Storytelling structures that support presenting data.

Key points:

  1. How to structure your presentation to keep the audience attention?
  2. What to avoid to not overwhelm people?

Many professionals struggle with conveying their messages in an effective way. They often fail to convince others with their ideas or perspective. Most of the time the reason why it happens is poor delivery of the presentation. It is a hard job to present a topic in a logical way that does not confuse the audience. The second challenge is to create an engaging and exciting experience for the audience. Things even get more complicated when you use numbers and figures in your presentations.

Why do you need storytelling to present data?

The simple answer is because numbers are too abstract for the human’s brain. Presenting or talking about numbers is not such a piece of cake. Thousand years ago, nobody had to analyse sales trends or try to understand what influences shipments delivery.  Data analysis and data visualization is relatively a new demand, and a lot of people struggle to gain this new skill.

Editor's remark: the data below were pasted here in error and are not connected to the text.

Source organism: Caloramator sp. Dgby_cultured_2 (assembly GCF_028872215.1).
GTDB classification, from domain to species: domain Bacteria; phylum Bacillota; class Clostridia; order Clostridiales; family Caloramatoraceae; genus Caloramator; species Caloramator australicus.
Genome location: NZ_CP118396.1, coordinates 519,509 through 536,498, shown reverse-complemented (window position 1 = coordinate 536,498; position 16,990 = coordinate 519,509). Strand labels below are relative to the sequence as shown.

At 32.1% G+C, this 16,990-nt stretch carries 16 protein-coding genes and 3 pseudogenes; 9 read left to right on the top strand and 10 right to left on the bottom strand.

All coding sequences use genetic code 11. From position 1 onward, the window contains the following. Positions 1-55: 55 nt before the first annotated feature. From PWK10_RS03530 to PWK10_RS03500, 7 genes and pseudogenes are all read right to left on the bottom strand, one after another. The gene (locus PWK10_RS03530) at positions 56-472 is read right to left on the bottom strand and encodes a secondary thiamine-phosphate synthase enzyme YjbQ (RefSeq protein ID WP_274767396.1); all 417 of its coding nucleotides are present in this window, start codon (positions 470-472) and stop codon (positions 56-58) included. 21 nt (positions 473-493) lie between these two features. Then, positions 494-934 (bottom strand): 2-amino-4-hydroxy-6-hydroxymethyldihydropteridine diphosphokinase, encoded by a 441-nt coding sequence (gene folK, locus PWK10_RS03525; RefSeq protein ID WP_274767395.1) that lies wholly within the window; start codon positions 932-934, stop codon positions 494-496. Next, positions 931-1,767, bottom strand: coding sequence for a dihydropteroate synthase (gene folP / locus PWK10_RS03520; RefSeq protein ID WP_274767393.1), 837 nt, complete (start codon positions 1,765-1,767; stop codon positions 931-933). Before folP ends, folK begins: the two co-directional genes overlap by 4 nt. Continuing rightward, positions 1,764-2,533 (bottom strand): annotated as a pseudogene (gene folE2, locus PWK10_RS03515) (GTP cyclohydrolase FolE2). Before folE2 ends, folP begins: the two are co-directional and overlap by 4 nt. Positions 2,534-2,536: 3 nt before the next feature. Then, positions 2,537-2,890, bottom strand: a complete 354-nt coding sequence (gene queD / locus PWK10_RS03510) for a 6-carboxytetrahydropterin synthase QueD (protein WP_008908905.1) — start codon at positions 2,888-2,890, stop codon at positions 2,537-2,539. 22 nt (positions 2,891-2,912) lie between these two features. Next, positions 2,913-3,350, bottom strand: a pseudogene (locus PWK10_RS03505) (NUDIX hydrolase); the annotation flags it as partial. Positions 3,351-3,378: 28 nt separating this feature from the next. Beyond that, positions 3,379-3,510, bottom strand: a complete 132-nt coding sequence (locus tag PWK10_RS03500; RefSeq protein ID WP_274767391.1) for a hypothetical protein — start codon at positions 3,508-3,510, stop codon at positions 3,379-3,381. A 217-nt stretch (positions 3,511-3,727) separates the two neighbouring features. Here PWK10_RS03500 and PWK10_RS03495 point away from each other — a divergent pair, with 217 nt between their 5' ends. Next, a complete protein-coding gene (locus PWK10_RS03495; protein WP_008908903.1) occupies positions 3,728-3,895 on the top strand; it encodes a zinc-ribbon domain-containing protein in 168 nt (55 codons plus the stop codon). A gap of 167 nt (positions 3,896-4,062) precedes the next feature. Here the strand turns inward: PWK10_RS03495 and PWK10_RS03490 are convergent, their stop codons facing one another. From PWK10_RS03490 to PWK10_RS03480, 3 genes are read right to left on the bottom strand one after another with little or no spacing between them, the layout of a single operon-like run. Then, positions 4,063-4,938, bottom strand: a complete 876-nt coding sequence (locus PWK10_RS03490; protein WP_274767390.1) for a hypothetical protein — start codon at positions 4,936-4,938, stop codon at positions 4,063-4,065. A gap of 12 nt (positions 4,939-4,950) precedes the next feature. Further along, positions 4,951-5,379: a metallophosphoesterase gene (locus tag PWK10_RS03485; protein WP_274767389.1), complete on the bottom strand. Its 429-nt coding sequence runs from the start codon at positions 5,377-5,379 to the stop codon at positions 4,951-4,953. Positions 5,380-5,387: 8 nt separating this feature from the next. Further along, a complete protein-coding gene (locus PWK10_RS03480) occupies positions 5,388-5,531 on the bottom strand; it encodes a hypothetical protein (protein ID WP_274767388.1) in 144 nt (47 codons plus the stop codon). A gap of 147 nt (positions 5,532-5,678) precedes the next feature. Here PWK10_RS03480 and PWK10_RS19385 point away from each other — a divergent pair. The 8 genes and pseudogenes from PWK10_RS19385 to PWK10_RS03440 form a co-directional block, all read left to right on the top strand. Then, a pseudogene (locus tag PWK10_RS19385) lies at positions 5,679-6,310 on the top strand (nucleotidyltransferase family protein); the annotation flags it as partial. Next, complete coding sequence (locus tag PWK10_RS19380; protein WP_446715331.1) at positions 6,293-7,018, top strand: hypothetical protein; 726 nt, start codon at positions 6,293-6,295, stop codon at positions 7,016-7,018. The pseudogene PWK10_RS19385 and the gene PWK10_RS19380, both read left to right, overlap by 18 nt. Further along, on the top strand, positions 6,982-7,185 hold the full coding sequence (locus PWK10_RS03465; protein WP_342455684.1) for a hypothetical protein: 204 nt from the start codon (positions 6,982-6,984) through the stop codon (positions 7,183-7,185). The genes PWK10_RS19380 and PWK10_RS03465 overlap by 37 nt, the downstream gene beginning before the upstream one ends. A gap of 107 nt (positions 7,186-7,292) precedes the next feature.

If you do not weave your facts and charts into a story framework, you overwhelm your audience and lose their attention, and in the end, you fail with your ideas.

Since the beginning of humanity, people are storytellers. For ages, they have been passing on the information by narration about incredible actions of heroes, distanced journeys, and the most important, gained wisdom and knowledge through those stories. For humans, the narration is the most appealing and easy way to consume and remember information. The message “Do not eat berries” sounds flat compared to “Do not eat berries because half of the neighbourhood tribe died after ate them.”  And what are the most important, stories ignite emotions which drive people to take decisions and actions more often than logical facts and data (if you doubt this, check the latest studies of behavioral economists)

The Basics